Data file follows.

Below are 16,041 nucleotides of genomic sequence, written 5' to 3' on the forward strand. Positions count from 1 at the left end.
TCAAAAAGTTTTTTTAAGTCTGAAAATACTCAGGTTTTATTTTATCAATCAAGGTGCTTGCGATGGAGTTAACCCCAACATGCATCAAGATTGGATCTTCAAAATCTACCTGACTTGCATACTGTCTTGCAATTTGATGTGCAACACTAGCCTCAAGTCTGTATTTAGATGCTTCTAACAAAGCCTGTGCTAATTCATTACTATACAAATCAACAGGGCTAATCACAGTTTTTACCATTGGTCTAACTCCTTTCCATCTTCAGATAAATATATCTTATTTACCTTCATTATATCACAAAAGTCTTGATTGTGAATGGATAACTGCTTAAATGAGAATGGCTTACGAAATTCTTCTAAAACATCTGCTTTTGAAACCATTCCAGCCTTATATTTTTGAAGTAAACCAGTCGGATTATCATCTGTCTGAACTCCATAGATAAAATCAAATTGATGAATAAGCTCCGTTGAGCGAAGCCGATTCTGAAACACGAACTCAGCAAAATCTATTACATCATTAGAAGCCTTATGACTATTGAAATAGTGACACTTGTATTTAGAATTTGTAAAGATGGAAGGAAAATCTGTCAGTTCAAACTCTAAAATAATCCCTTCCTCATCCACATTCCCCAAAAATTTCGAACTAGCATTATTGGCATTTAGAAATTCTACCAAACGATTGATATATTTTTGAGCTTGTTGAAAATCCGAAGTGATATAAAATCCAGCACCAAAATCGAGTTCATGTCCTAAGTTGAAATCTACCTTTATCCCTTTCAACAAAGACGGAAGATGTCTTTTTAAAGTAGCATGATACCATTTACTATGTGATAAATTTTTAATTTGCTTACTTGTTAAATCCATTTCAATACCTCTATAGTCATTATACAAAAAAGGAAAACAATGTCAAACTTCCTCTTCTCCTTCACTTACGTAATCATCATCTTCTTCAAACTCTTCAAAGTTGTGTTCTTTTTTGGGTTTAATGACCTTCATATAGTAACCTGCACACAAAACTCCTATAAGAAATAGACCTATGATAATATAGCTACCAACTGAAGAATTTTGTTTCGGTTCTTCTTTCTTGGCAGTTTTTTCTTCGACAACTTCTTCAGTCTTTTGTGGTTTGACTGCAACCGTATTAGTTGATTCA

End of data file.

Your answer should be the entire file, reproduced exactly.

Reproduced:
Below are 16,041 nucleotides of genomic sequence, written 5' to 3' on the forward strand. Positions count from 1 at the left end.
TCAAAAAGTTTTTTTAAGTCTGAAAATACTCAGGTTTTATTTTATCAATCAAGGTGCTTGCGATGGAGTTAACCCCAACATGCATCAAGATTGGATCTTCAAAATCTACCTGACTTGCATACTGTCTTGCAATTTGATGTGCAACACTAGCCTCAAGTCTGTATTTAGATGCTTCTAACAAAGCCTGTGCTAATTCATTACTATACAAATCAACAGGGCTAATCACAGTTTTTACCATTGGTCTAACTCCTTTCCATCTTCAGATAAATATATCTTATTTACCTTCATTATATCACAAAAGTCTTGATTGTGAATGGATAACTGCTTAAATGAGAATGGCTTACGAAATTCTTCTAAAACATCTGCTTTTGAAACCATTCCAGCCTTATATTTTTGAAGTAAACCAGTCGGATTATCATCTGTCTGAACTCCATAGATAAAATCAAATTGATGAATAAGCTCCGTTGAGCGAAGCCGATTCTGAAACACGAACTCAGCAAAATCTATTACATCATTAGAAGCCTTATGACTATTGAAATAGTGACACTTGTATTTAGAATTTGTAAAGATGGAAGGAAAATCTGTCAGTTCAAACTCTAAAATAATCCCTTCCTCATCCACATTCCCCAAAAATTTCGAACTAGCATTATTGGCATTTAGAAATTCTACCAAACGATTGATATATTTTTGAGCTTGTTGAAAATCCGAAGTGATATAAAATCCAGCACCAAAATCGAGTTCATGTCCTAAGTTGAAATCTACCTTTATCCCTTTCAACAAAGACGGAAGATGTCTTTTTAAAGTAGCATGATACCATTTACTATGTGATAAATTTTTAATTTGCTTACTTGTTAAATCCATTTCAATACCTCTATAGTCATTATACAAAAAAGGAAAACAATGTCAAACTTCCTCTTCTCCTTCACTTACGTAATCATCATCTTCTTCAAACTCTTCAAAGTTGTGTTCTTTTTTGGGTTTAATGACCTTCATATAGTAACCTGCACACAAAACTCCTATAAGAAATAGACCTATGATAATATAGCTACCAACTGAAGAATTTTGTTTCGGTTCTTCTTTCTTGGCAGTTTTTTCTTCGACAACTTCTTCAGTCTTTTGTGGTTTGACTGCAACCGTATTAGTTGATTCA